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How to Get Clients to Do Their Homework

Step 1: Don't Call It "Homework"

Bill O'Hanlon • 1/16/2018 • No Comments

By Bill O'Hanlon - The best way to ensure clients' cooperation is to make the assignments relevant for them. Task assignments are designed to bring about changes in the presenting problem. We try to make sure they are relevant to clients by having a mutually agreed upon definition of the problem being addressed and then collaboratively designing tasks that relate to it. In fact, when the tasks derive from a collaborative relationship, they often don't feel like tasks at all.

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How Commitment Really Works

The Two Most Common Mistakes Struggling Couples Make

Gay Hendricks • 12/19/2017 • 1 Comment

By Gay Hendricks - Therapists who understand and apply two concepts about commitment—that the results you get reveal the actual commitment you've made, and to make a change in a relationship, each participant must take 100 percent responsibility for the current situation—can eliminate a great deal of energy-draining work in the treatment of couples.

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The Core of Couples Therapy

Why Homework is So Important, and Six Ways to Make Sure Your Clients Do It

David Treadway • 12/11/2017 • 2 Comments

By David Treadway - Over the years, the couples in my practice who’ve actually done homework exercises have reported communicating better and being more affectionate and more supportive of each other than couples who haven’t. To make sure I’m successful in motivating them, I use these six techniques.

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Making Therapy's Epiphanies Stick

Creative Memory Techniques to Help Clients Retain Insights and Skills

Danie Beaulieu • 11/30/2017 • No Comments

By Danie Beaulieu - Back in the routine of their daily lives, it's all too easy for our clients to return to old patterns without stopping to examine their actions and reactions in light of what they've recently learned. Fortunately, some creative memory techniques can reduce the need to repeat ourselves with our clients. Once you get used to them, you'll be amazed at how simply and effectively you can apply them.

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The Power of Permission

Why Giving Up the Need to See Clients Change Can Actually Produce Results

Bill O'Hanlon • 11/28/2017 • 1 Comment

By Bill O'Hanlon - People run into problems when their lives are dictated by rigid beliefs that make the stories they're living out too restrictive. Permission counters these commands and prohibitions. At the most basic level, we must discover how to perform the balancing act of simultaneously giving up the need to see clients change while holding open the possibility of change.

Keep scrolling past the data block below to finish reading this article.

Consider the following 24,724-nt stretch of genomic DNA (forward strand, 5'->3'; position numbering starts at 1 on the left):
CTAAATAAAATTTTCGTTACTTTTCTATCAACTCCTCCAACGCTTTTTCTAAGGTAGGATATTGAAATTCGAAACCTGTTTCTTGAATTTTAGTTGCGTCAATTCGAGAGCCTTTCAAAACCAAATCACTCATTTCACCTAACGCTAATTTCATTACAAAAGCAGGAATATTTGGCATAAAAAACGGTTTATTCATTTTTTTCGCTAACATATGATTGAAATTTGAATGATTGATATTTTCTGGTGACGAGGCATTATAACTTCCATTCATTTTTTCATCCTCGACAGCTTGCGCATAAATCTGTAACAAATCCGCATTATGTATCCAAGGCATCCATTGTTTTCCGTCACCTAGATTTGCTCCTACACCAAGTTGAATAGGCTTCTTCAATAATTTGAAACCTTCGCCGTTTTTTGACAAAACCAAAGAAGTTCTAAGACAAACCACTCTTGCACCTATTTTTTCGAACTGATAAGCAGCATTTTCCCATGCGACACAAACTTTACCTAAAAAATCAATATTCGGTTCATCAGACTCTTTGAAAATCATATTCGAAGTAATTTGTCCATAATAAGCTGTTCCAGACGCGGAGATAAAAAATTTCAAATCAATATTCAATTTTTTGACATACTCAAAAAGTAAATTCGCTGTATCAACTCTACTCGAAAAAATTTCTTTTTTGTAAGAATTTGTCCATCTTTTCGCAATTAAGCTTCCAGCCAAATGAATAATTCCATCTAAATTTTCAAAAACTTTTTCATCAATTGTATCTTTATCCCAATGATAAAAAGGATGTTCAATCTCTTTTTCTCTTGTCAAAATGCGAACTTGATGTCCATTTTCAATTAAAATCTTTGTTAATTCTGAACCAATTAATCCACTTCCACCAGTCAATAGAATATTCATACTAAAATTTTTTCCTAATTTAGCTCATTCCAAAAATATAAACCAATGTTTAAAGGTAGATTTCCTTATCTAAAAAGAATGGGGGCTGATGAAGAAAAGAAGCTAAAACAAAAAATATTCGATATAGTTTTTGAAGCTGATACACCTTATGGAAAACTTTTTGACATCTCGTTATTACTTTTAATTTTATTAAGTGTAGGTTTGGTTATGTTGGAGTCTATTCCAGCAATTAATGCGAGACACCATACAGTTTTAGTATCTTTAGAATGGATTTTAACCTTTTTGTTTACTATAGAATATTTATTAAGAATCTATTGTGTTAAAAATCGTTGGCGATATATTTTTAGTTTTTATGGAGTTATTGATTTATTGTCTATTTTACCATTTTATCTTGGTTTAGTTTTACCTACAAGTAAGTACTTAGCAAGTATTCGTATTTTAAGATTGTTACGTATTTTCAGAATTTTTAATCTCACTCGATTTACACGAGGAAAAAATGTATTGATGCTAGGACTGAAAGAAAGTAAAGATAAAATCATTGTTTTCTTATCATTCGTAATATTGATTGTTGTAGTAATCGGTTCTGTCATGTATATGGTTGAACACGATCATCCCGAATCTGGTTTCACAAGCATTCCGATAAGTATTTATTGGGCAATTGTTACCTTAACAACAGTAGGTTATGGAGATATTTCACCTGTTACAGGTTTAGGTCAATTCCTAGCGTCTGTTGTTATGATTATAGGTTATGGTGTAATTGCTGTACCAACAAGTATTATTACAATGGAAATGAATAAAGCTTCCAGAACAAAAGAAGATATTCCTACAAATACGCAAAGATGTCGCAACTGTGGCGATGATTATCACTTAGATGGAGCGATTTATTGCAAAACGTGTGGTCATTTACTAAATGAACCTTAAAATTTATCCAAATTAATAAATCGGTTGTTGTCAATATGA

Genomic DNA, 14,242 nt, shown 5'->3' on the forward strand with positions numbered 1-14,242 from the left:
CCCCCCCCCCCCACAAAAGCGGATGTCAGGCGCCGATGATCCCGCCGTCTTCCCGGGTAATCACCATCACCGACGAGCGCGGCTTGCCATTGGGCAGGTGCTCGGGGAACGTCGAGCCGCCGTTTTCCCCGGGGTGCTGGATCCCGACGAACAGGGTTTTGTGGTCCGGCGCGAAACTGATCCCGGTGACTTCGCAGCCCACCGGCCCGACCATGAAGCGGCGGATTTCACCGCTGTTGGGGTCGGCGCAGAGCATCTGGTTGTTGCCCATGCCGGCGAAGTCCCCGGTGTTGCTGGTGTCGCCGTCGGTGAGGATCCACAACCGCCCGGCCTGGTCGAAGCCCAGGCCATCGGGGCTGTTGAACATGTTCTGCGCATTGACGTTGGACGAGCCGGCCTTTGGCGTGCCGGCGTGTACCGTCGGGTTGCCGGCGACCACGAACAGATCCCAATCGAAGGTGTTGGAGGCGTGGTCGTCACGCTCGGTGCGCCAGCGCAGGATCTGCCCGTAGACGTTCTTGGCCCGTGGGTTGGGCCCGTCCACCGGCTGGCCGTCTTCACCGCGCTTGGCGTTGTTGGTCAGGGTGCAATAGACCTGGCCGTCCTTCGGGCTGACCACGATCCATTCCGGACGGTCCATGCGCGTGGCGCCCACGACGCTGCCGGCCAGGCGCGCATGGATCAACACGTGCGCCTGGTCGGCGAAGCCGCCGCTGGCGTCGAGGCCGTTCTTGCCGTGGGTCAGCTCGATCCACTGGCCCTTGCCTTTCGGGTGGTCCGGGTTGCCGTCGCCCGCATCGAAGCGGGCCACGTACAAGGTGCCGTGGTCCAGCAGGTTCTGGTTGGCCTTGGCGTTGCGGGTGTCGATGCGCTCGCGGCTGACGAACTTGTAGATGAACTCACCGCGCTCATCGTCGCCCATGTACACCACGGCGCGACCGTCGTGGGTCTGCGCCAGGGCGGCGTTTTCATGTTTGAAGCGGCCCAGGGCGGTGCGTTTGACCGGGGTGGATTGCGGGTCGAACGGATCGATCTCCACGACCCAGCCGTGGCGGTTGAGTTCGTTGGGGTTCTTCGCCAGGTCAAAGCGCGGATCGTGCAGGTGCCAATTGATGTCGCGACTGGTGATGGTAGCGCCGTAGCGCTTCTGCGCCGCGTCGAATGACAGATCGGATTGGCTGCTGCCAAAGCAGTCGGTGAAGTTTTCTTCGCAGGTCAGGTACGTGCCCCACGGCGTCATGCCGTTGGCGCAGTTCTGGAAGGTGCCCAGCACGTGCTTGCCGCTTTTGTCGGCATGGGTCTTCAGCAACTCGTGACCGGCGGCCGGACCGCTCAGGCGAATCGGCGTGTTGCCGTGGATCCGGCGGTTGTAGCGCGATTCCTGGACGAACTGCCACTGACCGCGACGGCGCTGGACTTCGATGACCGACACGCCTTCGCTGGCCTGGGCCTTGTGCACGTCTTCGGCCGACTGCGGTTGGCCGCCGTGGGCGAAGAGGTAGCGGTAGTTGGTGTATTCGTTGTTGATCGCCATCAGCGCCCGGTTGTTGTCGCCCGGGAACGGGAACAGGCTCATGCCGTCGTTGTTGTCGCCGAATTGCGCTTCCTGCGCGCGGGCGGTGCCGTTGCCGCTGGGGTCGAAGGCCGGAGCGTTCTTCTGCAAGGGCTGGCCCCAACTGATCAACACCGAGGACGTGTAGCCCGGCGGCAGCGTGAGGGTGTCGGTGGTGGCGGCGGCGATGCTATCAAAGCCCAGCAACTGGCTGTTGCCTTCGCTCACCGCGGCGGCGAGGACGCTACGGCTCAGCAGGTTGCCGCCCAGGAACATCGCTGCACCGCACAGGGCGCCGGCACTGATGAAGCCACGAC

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Doing Away with the "Blank Slate"

What Happened When One Therapist Decided to Self-Disclose

Jay Efran • 11/14/2017 • 1 Comment

By Jay Efran - These days, I rarely hesitate to share my frank reactions with clients, most of whom, I have come to realize, are far hardier than we were taught to believe. If the setting is right, even brutal honesty can advance the therapeutic cause. Over the years, I have discovered a very handy therapeutic mantra to consider whenever the work bogs down, "When you find yourself stuck, try the truth."

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Family Therapy Pioneer Salvador Minuchin on the Therapist's Self

Reflections on a Life, Legacy, and Growing Older

Salvador Minuchin • 11/11/2017 • 6 Comments

By Salvador Minuchin - A maverick and a visionary in the '60s and '70s, Salvador Minuchin transformed the very idea of what a therapist was supposed to be—a brash interventionist willing to make people change regardless of what they were feeling, or even knew they were feeling. Beyond that, he put forth a brand new model of psychotherapy—family therapy. In the following article, he reflects on his journey as a therapist and what clinicians need to do in order to master their craft.

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Therapy Needs More Than Just "Big Moments"

The Two Elements That Hold the Key to Change

David Waters • 10/20/2017 • 1 Comment

By David Waters - I used to get very excited when I thought that clients were about to embark on what I called a project—a course of action that crystallized a problem into a unifying undertaking. But however valuable creativity can be in setting up the conditions in which transformation may take place, change itself requires repetition and commitment to altering habits.

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The Case for the Older Therapist

Five Therapeutic Lessons That Only Come with Age and Practice

Walter Lowe • 10/12/2017 • 1 Comment

By Walter Lowe - Time and practice, practice, practice count as much or more than formal instruction in becoming an expert at therapy or just about anything else—medicine, law, carpentry, fire-fighting, or violin-playing. The longer you've been at it, the more deeply knowledgeable and skilled at the work you're likely to be.

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The Power of Play

How to Use a Fast Road to Connection with Children

Dafna Lender • 10/12/2017 • No Comments

By Dafna Lender - If my experience is any indication, most beginning therapists are also offered little to no basic training in clinical work with kids. Why is this? The kinds of interventions that are most effective with children are based in play. Play is a remarkably powerful therapeutic tool, backed up by cutting-edge research, and teaching families how to apply it at home can bring about profound systemic changes.

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